Thursday, 28 August 2008

Sissinghurst Castle

I have wanted to visit Sissinghurst Castle for a long time. I first heard the name when I began reading about Virginia Woolf and the Bloomsbury Group. It was not until sometime later though that I realised that it had a fabulous garden and even then I was not really sure what it would be like. Despite only being a 20 minute drive down the road from where I live and being a member of the National Trust I have only just been to visit it this weekend.

My mum arrived at my house on Saturday morning in time for a quick coffee before we set off to find the castle. The drive down through the Kent countryside is very relaxing with stunning views of the Kent Downs. Sissinghurst village itself is very pretty, we were drawn to the antique shop but resisted and drove down the road to the castle that is just off the main road that runs through the village. It is a very narrow road with 6ft high hedges running along both sides so you have no idea what the castle looks like and it is only once you have parked the car and walked through a small wood that you actually see it.

What I hadn’t appreciated is that the castle is in fact a ruin of a once grand castle. When you first walk up to the castle you can see the tower poking up and you just assume that the rest of the castle is hidden by the building in front of you. It is only when you get through the main gate that you see that the tower is in fact standing on it’s own and there is no castle to be seen!

It has taken many different forms over the hundreds of years that it has been standing and there is quite a good summary here.

We started off by having lunch at the restaurant that is housed in a refurbished barn. The food was delicious, I loved the home made chutney that is made from vegetables that are grown in the garden. They are currently working on producing more home grown food at the site which is great. The windows of the restaurant, large wooden frames that blend into the scenery, allow you to enjoy the pretty view whilst staying in the warm as it was a bit overcast at this point.

I assured Mum that by the time we had finished our lunch the weather would have improved and sure enough, when we set off towards the garden the sun had come out.

For me, the real interest in the garden is the last family of occupants, Vita Sackville-West and her husband Harold Nicholson. I am fascinated by the Bloomsbury set and I have read about Sissinghurst Castle in Virgina Woolf’s diaries. The garden was developed by Vita and Harold and they were inspired by the gardener Gertrude Jekyll. It is set out into lots of different areas, each with its own theme and distinct planting scheme. Some areas are very formal, whilst others are much wilder and flowing. Moving around the garden you get a feel for the different themes that they were trying to achieve in the garden, but this becomes much clearer when you see the views from the tower. You can very clearly see the different areas of the garden and the blocks of colour really stand out.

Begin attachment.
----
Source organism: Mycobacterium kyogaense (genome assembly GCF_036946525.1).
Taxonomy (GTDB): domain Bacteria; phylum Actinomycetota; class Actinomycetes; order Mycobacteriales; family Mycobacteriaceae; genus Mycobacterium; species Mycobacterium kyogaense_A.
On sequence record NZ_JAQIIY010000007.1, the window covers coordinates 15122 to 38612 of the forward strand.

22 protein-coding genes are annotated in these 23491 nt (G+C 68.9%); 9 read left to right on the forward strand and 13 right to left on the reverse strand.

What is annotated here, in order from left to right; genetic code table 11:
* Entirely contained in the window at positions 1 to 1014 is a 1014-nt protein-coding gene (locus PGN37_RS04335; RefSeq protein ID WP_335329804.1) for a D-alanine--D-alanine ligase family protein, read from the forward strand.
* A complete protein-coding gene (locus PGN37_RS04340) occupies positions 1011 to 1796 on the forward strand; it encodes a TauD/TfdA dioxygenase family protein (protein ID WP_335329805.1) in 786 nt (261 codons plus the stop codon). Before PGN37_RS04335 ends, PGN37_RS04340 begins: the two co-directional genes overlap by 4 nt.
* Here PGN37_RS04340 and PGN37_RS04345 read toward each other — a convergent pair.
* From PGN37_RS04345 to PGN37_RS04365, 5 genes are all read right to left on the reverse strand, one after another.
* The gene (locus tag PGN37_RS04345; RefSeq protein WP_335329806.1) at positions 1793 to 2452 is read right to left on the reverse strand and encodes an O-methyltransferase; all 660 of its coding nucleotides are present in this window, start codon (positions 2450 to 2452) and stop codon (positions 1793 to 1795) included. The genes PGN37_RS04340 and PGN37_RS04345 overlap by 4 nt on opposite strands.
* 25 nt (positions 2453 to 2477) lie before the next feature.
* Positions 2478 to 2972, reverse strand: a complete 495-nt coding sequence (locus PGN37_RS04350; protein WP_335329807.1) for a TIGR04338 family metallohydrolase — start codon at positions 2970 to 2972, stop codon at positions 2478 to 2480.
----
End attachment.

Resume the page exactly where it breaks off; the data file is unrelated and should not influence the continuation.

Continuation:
The borders around the edge of the first part of the garden before the tower are absolutely full of plants in contrast to the delicate climbing roses on the wall of the library.

The grass is immaculate and I felt really bad walking across it and wanted to pick up the stray leaf that had blown onto it.
The tower itself is a wonderful part of the estate. Vita had her writing room up here and peering in through the door you can see a room full of books as well as her writing desk. The space where she wrote is surrounded by all sorts of little trinkets and large picture of her friend Virginia Woolf. Although the weather had improved there was still quite a breeze at the top of the tower, but what a place to go when you are lacking inspiration.

Having come down from the tower we wandered through into the wilder part of the garden. The grass has been allowed to grow long and there are bee hives dotted about amongst the fruit trees. The original moat of the castle still exists and I think it would be wonderful to row a boat along it on a cool summer evening.

The pavilion at the corner of the garden was built in memory of Harold Nicholson by his sons in 1969 following his death in 1968. From the garden it doesn’t look very impressive, but from the footpath on the edge of the garden you can take a peek inside. Following the moat round you are brought to the more formal area of the garden. This pot here really needed to be taken with a person in the picture, as it was huge, about 4ft tall!

There is certainly plenty of room here for oversized pots without them detracting from the rest of the garden. Winding back down through we found ourselves in the hot garden which also has a cottage in it (which you can see from the top of the tower).

I would be quite happy with a house and garden this size and it really demonstrates how big the estate is that this is just one small part of it. I loved the colour of this pot and the contrast with the orange and green of Osteospermum in it.

The garden really does live up to it’s name as all of the plants in it are deep fiery red and orange colours with touches of pink and yellow too. I would love to see this garden in the winter to see if it still has that warm feeling.